Walking in Ednor Gardens-Lakeside, Bob Wallace introduced himself to a voter enjoying a beautiful autumn afternoon on his porch.
Wallace, the independent mayoral candidate, asked the man if he had any questions about the campaign.
The man said he had seen him on TV and was already a supporter. “I just need to know you won’t turn on me,” he said.
“I don’t need their money,” answered Wallace as he continued his walk. “I don’t need no side deals.”
Wallace has spent just about every weekday afternoon this month walking several miles in neon orange Under Armour shoes – orange for his alma mater, Baltimore Polytechnic Institute.
Hustling to gain name recognition before the fast-approaching November 3 election, Wallace walks swiftly between conversations with voters.
Fed up with “the Foolishness”
This afternoon quite a few voters said they recognized him from his ads – and this was before a primetime spot on Monday Night Football when the Ravens played the Kansas City Chiefs.
(That ad featured former Ravens linebacker Ray Lewis, who is in business with Wallace’s son Rob.)
“We’ve covered a lot of ground not just literally, but intellectually and spiritually,” Wallace told The Brew. “There are so many Democrats who are so fed up with the foolishness in this city.”
• Yes, there is a Republican, Shannon Wright, on the November ballot.
An engineer and the founder of Bithgroup Technologies, Wallace is running a pro-business, pro-jobs, moderate-to-conservative campaign.
He’s pushing for more vocational training for students and an end to the “cycle of mismanagement and corrupt leadership in City Hall.”
“There’s a stealth energy that is moving in the neighborhoods,” he said. “On the street level, there is something happening.”
The Cherry Hill native has more campaign cash than Council President Brandon Scott, the Democratic nominee for mayor.
The vast majority of that he has loaned to himself. Last month, he reported having $367,115 on hand, including $293,000 in loans to his own campaign. His wife, who lists her address in Clarksville in Howard County, loaned another $50,000.
Scott had $159,652 on hand after spending $357,965, mostly before the primary. (The first pre-general election campaign report covered mid-May through mid-August – and Scott has been on the fundraising circuit since then.)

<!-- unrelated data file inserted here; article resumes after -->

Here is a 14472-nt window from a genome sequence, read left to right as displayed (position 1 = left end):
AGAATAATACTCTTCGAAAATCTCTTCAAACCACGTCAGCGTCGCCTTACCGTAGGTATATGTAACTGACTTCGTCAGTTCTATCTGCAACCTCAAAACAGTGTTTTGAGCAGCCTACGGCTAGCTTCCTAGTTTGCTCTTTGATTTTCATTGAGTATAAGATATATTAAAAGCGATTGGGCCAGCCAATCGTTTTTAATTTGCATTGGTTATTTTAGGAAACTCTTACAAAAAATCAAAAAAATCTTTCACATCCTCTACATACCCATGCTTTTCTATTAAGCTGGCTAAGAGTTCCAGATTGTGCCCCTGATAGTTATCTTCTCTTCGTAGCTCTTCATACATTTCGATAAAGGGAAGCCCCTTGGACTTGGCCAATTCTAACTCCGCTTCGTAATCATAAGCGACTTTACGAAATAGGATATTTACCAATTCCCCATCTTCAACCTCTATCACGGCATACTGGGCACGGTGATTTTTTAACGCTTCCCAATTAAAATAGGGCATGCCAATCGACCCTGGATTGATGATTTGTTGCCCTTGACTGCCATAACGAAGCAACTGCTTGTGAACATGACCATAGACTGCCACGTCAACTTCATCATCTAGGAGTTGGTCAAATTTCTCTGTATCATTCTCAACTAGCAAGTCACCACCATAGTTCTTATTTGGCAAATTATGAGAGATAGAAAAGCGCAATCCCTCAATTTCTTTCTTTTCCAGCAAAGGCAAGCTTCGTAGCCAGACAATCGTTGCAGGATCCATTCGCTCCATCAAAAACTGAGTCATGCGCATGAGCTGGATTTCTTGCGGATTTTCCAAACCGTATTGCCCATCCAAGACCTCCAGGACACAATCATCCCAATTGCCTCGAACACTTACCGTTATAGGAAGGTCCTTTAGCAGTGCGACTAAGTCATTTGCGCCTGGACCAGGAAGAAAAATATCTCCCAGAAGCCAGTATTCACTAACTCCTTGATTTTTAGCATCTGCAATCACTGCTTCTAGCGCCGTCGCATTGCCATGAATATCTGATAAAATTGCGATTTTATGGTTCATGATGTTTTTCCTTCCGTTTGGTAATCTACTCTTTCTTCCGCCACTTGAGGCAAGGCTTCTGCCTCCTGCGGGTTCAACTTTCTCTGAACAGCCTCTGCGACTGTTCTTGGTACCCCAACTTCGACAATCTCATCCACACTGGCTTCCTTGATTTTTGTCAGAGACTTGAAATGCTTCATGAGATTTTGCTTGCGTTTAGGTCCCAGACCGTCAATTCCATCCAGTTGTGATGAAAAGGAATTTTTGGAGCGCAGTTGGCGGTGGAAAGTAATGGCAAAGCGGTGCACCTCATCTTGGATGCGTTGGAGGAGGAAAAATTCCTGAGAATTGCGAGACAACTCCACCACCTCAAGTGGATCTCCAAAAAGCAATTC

The 64-year-old Wallace casts Scott, who recently turned 36, as too young for the job and more of the same.
He sent out a mailer that portrays Scott as a puppet of former mayors Stephanie Rawlings-Blake and Martin O’Malley.
(Scott’s supposed puppeteers, as well as former mayors Kurt Schmoke and Sheila Dixon, opposed many of his plans at a recent forum hosted by the Greater Baltimore Committee, on whose board Wallace sits.)
Scott won the Democratic primary with 30% of the vote, and Democratic voters outnumber Republican voters by a 26-1 margin.
Wallace’s goal is to appeal to Democratic voters who preferred Dixon, Mary Miller or Thiru Vignarajah in the primary.
The candidate’s son, Rob Wallace, claims his father is polling around 25% of the general election vote. Their strategy is to win half of the Democrats who didn’t vote for Scott.
T.J. Smith, a former spokesman for the Baltimore Police Department who ran sixth in the Democratic primary, is an advisor. The campaign hopes that Smith, who is known more widely in the city, can gain the businessman some votes.
“We should shake up the trees [and] disrupt the status quo,” Smith said. “We have to really be aggressive. There’s so much opportunity here.”
Smith said he had been enjoying some post-primary downtime when the Wallace opportunity came along. Coy about his own political future, Smith preferred to talk about teaching his son to fish.
“‘Daddy, can we go fishing?’ Hell, yeah, we can, boy!” he exclaimed.
A Quixotic Calling
Despite the Covid pandemic, Wallace wants to connect with as many voters as possible during his high-energy walks.
(The candidate does wear a mask, but it was pushed down below his nose and mouth more often than not when we accompanied him.)
Before the canvassing began, the Wallace team played music and waved to cars at the intersection of Hillen Road and 33rd Street.
Two vans featured big Wallace signs, while his teenage grandson was dancing, as he does most days, in the median.
Recognizing it’s a steep uphill climb to gain support in an overwhelmingly Democratic city, the former Republican reflected on his reason for running:
“Sometimes in life you’re called to do something that doesn’t make sense.”